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BYOD has nothing to do with devices

by Eric Kraus

Ok, so maybe nothing is a bit of a stretch, but here is a different take on the traditional: “how do we manage devices?” challenge.

[dropcap]L[/dropcap]et’s start with a baseline understanding of what we do. A fairly neutral definition of IT is to provide organizations with access to information and tools to enable employees to make informed and timely decisions in the most efficient way possible – all at a justifiable cost. Fair enough? At the end of the day, employee productivity is about the creation and consumption of and decisions that surround information. In most cases, devices such as phones, tablets, PCs are just tools that give us the ability to create and interact with that information in order to make decisions for better of the business. That information is built from data generated in emails, meeting notes, reports, etc. etc. So, in summary, it should be fair to say, day-to-day business is all about data.

What’s the real problem?

Now to define the problem. How do you define a BYOD (“Bring Your Own Device”) effort? Is it an initiative to eliminate the cost of issuing employee devices? Is it allowing users to bring in any device from home with the premise that it is used for enhancing their productivity (making better/faster decisions)? Is it something ‘we have to do’ to appeal to a new generation of workforce? Or, is it simply, “all of the above” with a subtext, “how do we safely manage those devices?” Here lies the problem with any of those definitions: If the fundamental goal is to figure out how to manage all of today and tomorrow’s devices, it’s a losing proposition. Innovation is too great, and technology changes in a moment’s time. Besides, at the end of the day, how does that device ‘management’ help the business with access to their data?

Rarely in BYOD discussions do I spend a significant amount of time talking about data. Typically conversations are around MDM/MAM/Phone/OS strategy, etc. Rather, I see a need to change the conversation to “Data Management Strategy.” A focus on securing the data first and then offering a tiered approached of device management based on the end-user experience desired (more on this later). In the end, a data strategy first will have lowered the risk of accidental intellectual property loss in a manner that is device agnostic and allows room to scale.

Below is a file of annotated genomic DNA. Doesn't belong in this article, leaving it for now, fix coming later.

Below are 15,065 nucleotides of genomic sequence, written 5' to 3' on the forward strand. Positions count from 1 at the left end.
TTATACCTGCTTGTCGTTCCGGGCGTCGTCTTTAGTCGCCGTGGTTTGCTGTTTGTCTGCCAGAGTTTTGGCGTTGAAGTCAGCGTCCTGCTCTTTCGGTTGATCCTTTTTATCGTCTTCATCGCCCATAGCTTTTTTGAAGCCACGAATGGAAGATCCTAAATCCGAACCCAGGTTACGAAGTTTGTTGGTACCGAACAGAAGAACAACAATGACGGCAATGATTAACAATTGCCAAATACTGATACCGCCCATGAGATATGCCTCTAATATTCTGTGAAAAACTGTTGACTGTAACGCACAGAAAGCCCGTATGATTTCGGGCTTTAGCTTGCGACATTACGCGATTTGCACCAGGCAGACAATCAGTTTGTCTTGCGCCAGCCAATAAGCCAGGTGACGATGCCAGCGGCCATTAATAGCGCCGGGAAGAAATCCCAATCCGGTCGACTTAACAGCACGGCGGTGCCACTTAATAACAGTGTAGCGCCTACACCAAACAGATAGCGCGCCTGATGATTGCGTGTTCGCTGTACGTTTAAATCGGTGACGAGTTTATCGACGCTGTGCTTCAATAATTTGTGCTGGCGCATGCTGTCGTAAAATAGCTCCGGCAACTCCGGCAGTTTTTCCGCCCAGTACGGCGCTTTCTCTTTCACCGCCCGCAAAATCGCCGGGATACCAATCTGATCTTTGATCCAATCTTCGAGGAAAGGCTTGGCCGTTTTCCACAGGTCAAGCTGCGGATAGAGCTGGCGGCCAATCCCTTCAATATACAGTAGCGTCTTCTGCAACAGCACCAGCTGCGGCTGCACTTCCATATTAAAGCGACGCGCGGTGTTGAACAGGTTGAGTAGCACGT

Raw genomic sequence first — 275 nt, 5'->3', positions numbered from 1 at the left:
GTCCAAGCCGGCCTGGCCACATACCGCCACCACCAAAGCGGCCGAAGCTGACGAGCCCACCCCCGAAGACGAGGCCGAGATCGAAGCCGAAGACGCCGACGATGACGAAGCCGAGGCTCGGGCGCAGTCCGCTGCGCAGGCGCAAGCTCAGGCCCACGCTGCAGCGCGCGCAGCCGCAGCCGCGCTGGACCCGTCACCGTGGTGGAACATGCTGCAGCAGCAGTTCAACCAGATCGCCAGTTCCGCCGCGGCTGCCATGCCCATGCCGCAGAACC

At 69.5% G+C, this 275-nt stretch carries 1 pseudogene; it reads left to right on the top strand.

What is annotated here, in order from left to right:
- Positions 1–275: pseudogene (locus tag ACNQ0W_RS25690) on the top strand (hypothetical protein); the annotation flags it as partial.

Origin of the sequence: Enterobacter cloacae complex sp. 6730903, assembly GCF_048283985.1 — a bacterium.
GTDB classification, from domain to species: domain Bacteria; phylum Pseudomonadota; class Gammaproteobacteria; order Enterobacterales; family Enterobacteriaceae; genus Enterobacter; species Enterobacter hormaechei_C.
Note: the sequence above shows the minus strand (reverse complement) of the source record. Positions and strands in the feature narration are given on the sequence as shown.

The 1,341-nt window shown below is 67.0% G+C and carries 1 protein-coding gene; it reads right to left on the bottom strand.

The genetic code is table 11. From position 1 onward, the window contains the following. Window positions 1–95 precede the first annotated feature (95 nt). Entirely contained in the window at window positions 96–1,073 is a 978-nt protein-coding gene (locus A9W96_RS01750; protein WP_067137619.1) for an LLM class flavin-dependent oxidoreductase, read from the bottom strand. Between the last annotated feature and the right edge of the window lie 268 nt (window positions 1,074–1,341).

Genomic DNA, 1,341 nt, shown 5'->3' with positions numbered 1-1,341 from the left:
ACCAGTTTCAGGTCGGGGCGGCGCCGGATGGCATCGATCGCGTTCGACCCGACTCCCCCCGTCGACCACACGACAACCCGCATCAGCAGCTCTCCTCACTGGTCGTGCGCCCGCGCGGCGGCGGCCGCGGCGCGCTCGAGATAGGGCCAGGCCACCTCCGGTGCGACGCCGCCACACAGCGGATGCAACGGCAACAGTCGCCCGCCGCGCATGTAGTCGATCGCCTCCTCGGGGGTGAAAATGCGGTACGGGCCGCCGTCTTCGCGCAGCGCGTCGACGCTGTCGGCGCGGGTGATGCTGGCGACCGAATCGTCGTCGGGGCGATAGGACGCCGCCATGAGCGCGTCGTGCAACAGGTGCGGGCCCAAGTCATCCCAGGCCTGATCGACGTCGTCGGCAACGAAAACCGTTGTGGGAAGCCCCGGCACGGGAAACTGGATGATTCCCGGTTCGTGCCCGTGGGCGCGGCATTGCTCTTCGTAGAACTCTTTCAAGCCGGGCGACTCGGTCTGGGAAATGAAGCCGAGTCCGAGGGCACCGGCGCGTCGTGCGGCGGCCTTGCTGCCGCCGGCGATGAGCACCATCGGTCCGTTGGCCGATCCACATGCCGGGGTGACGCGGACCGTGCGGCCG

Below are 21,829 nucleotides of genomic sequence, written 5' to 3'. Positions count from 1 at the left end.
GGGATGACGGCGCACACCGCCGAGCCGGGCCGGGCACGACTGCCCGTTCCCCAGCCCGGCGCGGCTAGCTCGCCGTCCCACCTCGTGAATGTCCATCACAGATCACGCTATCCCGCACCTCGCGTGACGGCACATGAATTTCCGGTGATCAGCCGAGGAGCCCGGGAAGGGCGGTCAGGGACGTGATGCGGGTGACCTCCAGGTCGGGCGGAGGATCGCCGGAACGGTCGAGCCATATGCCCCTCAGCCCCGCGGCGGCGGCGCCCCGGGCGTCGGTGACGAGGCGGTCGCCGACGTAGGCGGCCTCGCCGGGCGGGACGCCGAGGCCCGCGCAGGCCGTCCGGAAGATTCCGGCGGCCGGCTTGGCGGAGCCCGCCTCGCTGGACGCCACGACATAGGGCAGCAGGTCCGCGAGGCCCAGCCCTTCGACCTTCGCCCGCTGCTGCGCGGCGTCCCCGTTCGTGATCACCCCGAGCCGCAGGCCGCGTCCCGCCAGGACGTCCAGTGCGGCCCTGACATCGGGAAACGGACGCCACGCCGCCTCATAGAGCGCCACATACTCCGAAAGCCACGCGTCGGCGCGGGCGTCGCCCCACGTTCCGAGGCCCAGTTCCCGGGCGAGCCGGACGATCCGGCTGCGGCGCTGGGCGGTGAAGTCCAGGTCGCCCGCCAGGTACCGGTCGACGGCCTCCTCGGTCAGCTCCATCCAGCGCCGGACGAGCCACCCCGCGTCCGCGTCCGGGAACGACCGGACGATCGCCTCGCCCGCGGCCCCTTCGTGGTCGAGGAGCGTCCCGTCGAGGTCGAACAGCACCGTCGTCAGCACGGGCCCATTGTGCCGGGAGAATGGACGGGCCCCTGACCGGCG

A lesson from the music industry 

Take for example, digital rights managed (DRM) music. As a music lover, you want unlimited access to music. So you enter into a ‘contract’ with a company that licenses music (let’s say Xbox Music). In return for your monthly fee, a certificate is granted to you and the world of music is available to you. All of the music that you download can be played across multiple devices (tablets, phones, etc.) online or offline. The music file is what is managed, not the device, nor album art, or playlists, etc. Upon termination of our agreement, the certificate is removed from my device and access to play the music is revoked. The powerful benefit of this model is that Xbox Music knows very little of my machine therefore ‘wiping’ the device of all music isn’t required…the files just become obsolete.

Is it full proof? Like any system, it’s not 100% full proof. The system is not designed to be perfect, but rather protect against easy ways to exploit the system…mostly accidental loss and some intentional. Anyone seeking to be malicious, will probably succeed.

Build an ‘experience matrix’

In the world of security, user-experience is usually inversely proportional to protection. The more secure you want to make a system, the worse the experience gets for the user (think two-factor authentication). If organizations can protect their data first, managing devices becomes more of an experience discussion and security is determined by the level of experience desired. Microsoft (internally) offers a rich BYOD experience. MSIT has accomplished this by enabling employees with tools to protect the data first. A clear policy and mandatory training ensures employees understand how to secure the data. Then, MSIT publishes a support/management matrix for a wide category of devices. The matrix includes what experiences are enabled and what level of management is required to obtain that experience.

Recommendations for a Data Management (BYOD) Strategy

  • Data classification. Protecting IP is important, but spending a million dollars over a year-long project to protect the holiday party catering menu, is not efficient. One size doesn’t fit all.
  • Develop a matrix of experiences you want to offer with devices you will support. As much of this exercise is deciding what you will/won’t support as it is clearly documenting it for users to rationalize
  • Build change into the strategy. One thing is for certain, by the time you implement a strategy, it will have new requirements. Build the strategy with agility in mind and answer question like:
    • What if iPads were no longer supported tomorrow?
    • What if WiFi is no longer free wherever you go?
    • Is the strategy flexible enough to support these and other situations?

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